The gross MRR Churn rate is the percentage decrease in monthly recurring revenue from existing subscriptions due to causes such as subscriptions being switched from paid plans to lower or free plans, cancellations, add-ons, and other services being removed from subscriptions. Gross MRR churn is always more significant than net MRR churn by definition. This is because Gross MRR churn only considers MRR lost, whereas Net MRR churn also considers MRR gained.
The churn rate is crucial for businesses whose customers make recurring payments, such as SaaS or other subscription-based companies. No matter how much money you make each month, you’re in trouble if your average customer stays with you long enough for you to recover your average customer acquisition cost (CAC).
Gross churn allows you to quickly analyse the number of subscriptions lost each month to identify why you’re losing income or consumers. Correlations between gross churn and corporate operations can be examined to see what causes changes in the churn rate. You can find customer demographics with the highest average customer lifetime value by measuring gross turnover for distinct customer cohorts, such as subscription type or geographical area (LTV).
A decent SaaS churn rate is generally between 5-7% annual churn, depending on whether it is measured by customer or revenue. The churn rate is commonly expressed as a rate (%) rather than a fixed amount so that it can be understood and applied to any business, regardless of additional circumstances.
For SaaS churn rates, there is no widely accepted industry average or standard. It varies by business, end user (e.g., consumer vs. B2B/enterprise vs. small enterprises), pricing strategies (including potential for upsells or expansion income), contract term, and so on (e.g., monthly vs. annual contracts).
The inverse of this metric is Gross MRR Retention Rate which focuses on the revenue retained from month to month.
Let’s dig a little deeper into revenue churn and its types. You can calculate revenue churn in two different ways:
Gross basis: This is known as Gross MRR churn since it only considers MRR lost (rather than MRR gained) from existing customers. Remember that you lose MRR from existing customers through both churn and downgrades.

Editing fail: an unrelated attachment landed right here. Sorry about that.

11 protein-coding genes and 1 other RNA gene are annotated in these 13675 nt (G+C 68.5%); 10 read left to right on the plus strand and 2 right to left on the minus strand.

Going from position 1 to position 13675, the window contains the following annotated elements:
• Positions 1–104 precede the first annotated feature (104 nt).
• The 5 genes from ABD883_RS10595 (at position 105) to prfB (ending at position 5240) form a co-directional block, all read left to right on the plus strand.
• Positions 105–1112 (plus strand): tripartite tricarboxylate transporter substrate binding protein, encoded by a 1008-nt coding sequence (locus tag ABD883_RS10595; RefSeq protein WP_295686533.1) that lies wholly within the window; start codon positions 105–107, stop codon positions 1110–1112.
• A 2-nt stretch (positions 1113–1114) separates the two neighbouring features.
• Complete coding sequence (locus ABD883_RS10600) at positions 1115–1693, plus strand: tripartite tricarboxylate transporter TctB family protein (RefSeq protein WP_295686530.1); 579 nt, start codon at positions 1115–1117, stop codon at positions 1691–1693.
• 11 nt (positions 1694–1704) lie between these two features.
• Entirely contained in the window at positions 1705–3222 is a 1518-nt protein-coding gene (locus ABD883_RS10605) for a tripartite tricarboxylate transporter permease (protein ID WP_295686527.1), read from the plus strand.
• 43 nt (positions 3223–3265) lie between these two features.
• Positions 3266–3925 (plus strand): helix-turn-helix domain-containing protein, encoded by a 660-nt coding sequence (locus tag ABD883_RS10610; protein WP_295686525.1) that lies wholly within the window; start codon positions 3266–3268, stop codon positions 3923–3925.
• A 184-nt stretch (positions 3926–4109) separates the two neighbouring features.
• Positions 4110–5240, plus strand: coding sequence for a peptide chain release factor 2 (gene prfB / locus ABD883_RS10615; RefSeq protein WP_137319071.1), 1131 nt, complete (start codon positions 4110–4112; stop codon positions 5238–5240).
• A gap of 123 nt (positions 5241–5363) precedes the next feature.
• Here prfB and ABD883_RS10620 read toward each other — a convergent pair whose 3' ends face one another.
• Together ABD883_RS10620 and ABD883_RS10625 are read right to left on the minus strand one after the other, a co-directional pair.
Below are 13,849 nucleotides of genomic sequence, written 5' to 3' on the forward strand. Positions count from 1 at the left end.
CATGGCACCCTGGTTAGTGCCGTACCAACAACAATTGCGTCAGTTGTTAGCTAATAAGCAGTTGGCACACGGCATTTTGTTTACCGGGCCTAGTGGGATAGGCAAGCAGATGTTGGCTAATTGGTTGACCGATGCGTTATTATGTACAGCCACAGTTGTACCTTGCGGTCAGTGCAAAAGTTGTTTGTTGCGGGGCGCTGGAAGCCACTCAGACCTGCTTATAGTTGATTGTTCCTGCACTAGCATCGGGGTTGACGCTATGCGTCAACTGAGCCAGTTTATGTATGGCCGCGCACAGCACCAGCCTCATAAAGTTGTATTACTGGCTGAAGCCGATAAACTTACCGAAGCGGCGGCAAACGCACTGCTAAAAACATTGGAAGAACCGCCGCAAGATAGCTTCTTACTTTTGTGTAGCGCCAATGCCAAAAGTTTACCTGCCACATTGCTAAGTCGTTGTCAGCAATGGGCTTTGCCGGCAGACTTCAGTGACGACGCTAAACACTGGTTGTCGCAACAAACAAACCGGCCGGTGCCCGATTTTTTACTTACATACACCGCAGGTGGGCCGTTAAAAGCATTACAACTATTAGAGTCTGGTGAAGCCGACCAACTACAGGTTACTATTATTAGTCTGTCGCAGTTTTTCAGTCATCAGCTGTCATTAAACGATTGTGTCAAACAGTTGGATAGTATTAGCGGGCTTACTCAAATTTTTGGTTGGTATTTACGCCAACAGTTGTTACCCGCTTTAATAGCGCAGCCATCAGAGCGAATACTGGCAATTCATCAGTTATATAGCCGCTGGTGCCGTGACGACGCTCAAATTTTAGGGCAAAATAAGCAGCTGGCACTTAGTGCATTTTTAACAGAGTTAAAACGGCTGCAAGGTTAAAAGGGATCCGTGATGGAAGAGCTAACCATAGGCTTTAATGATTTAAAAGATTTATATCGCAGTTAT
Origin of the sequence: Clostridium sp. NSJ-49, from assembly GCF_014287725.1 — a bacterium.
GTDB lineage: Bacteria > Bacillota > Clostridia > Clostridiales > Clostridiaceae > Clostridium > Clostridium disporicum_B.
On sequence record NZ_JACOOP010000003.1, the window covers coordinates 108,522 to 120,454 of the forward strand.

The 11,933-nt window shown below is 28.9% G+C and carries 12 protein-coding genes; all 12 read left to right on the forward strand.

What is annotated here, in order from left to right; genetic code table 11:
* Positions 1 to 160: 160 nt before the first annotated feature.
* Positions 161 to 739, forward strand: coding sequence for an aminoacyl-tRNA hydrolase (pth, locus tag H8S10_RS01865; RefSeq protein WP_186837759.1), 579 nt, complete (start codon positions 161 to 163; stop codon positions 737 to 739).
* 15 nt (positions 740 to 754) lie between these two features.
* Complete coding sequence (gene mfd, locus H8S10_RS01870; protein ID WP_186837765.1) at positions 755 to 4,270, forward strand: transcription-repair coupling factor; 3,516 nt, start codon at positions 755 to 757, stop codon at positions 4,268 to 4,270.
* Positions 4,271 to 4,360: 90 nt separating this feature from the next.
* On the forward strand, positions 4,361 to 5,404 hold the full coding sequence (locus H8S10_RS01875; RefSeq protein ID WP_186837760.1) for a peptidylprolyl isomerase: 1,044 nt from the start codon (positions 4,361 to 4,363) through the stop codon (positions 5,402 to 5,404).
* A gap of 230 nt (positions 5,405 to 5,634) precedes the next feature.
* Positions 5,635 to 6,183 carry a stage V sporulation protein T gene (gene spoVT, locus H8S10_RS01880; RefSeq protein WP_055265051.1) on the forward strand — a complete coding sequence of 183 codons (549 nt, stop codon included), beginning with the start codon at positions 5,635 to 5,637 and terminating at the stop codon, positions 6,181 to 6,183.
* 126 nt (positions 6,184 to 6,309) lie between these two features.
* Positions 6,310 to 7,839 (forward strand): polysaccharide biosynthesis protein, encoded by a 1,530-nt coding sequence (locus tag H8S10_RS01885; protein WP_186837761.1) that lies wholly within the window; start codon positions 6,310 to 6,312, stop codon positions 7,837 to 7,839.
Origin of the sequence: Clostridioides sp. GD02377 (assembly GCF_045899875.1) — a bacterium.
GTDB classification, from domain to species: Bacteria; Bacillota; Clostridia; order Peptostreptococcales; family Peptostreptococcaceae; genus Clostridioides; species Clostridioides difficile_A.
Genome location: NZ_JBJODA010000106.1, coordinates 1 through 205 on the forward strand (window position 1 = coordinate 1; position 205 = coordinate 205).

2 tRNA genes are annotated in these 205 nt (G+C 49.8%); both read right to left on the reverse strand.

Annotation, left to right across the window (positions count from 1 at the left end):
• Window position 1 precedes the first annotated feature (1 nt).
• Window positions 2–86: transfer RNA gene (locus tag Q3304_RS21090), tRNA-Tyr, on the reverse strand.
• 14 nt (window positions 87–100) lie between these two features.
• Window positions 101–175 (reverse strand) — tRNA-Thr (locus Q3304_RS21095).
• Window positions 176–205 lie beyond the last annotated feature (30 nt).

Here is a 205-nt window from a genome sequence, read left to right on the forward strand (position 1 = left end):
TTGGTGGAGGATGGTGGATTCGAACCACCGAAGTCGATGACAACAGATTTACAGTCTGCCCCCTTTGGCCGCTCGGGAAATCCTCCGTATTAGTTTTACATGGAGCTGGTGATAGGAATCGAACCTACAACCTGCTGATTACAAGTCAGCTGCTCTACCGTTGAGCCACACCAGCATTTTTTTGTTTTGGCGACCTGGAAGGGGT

Net basis: Net MRR churn, since you net the MRR gained and lost from your existing subscriber base. Net MRR churn provides a complete picture of the health of your existing customer base. So you lose MRR through attrition and downgrades but earn MRR through expansion and reactivation.
The Gross MRR Churn Rate is computed by adding up all cancelled contracts for the month (MRR churn) and dividing it by the total MRR at the start of the month. Then, to convert it to a percentage, multiply this figure by 100.
MRR decline can be attributed to downgrades or cancellations. If this number is excessive, a business should examine the cause of the cancellations. It could be voluntary churn, in which unsatisfied consumers terminate their subscription owing to a lack of perceived value, or involuntary churn, in which the customer’s credit card expires, resulting in the cancellation of the contract.
To deal with involuntary churn, keep track of credit card expiry dates and alert clients ahead of time. Sound billing management systems include this capability by default. Setting up a successful dunning process – gentle, timely reminders for payment – is another strategy to combat involuntary churn.
Unlike Net MRR Churn Rate, which considers expansion, downgrades, and cancellations, Gross MRR Churn solely considers downgrades and cancellations.
Gross MRR Churn Rate is an important KPI for subscription-based businesses because a high churn rate will eventually outnumber growth as customers grow. High churn rates indicate fundamental product-market fit issues, buyer remorse, or a more competitive environment.
Divide the total MRR churn (for the month) by the total MRR to calculate the Gross MRR Churn Rate (at the beginning of the month).
If a company’s total MRR is $50,000 and customers cancel $4,000 worth of contracts, Gross MRR Churn would be 8% for that month: ($4,000 / $50,000) X 100 = 8%